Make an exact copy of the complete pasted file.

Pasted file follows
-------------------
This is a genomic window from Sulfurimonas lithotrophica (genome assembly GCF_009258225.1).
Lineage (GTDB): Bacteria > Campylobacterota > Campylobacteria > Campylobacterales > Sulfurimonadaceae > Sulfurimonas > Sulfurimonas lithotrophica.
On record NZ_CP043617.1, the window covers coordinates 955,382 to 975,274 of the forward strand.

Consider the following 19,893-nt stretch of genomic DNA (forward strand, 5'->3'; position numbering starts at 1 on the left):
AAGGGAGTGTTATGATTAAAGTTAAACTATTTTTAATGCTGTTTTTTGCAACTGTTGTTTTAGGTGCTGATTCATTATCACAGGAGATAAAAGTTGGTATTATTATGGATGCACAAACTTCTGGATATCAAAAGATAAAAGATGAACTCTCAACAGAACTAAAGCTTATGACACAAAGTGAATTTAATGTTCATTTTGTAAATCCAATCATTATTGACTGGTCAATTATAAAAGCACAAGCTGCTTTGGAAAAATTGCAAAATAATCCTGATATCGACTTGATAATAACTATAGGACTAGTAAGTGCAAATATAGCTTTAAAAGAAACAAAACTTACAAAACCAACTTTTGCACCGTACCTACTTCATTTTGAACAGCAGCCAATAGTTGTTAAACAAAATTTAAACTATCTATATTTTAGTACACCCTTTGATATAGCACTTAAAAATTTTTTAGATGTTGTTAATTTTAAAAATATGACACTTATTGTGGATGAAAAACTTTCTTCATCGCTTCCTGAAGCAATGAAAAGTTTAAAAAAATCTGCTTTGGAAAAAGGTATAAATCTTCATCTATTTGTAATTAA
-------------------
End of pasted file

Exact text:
This is a genomic window from Sulfurimonas lithotrophica (genome assembly GCF_009258225.1).
Lineage (GTDB): Bacteria > Campylobacterota > Campylobacteria > Campylobacterales > Sulfurimonadaceae > Sulfurimonas > Sulfurimonas lithotrophica.
On record NZ_CP043617.1, the window covers coordinates 955,382 to 975,274 of the forward strand.

Consider the following 19,893-nt stretch of genomic DNA (forward strand, 5'->3'; position numbering starts at 1 on the left):
AAGGGAGTGTTATGATTAAAGTTAAACTATTTTTAATGCTGTTTTTTGCAACTGTTGTTTTAGGTGCTGATTCATTATCACAGGAGATAAAAGTTGGTATTATTATGGATGCACAAACTTCTGGATATCAAAAGATAAAAGATGAACTCTCAACAGAACTAAAGCTTATGACACAAAGTGAATTTAATGTTCATTTTGTAAATCCAATCATTATTGACTGGTCAATTATAAAAGCACAAGCTGCTTTGGAAAAATTGCAAAATAATCCTGATATCGACTTGATAATAACTATAGGACTAGTAAGTGCAAATATAGCTTTAAAAGAAACAAAACTTACAAAACCAACTTTTGCACCGTACCTACTTCATTTTGAACAGCAGCCAATAGTTGTTAAACAAAATTTAAACTATCTATATTTTAGTACACCCTTTGATATAGCACTTAAAAATTTTTTAGATGTTGTTAATTTTAAAAATATGACACTTATTGTGGATGAAAAACTTTCTTCATCGCTTCCTGAAGCAATGAAAAGTTTAAAAAAATCTGCTTTGGAAAAAGGTATAAATCTTCATCTATTTGTAATTAA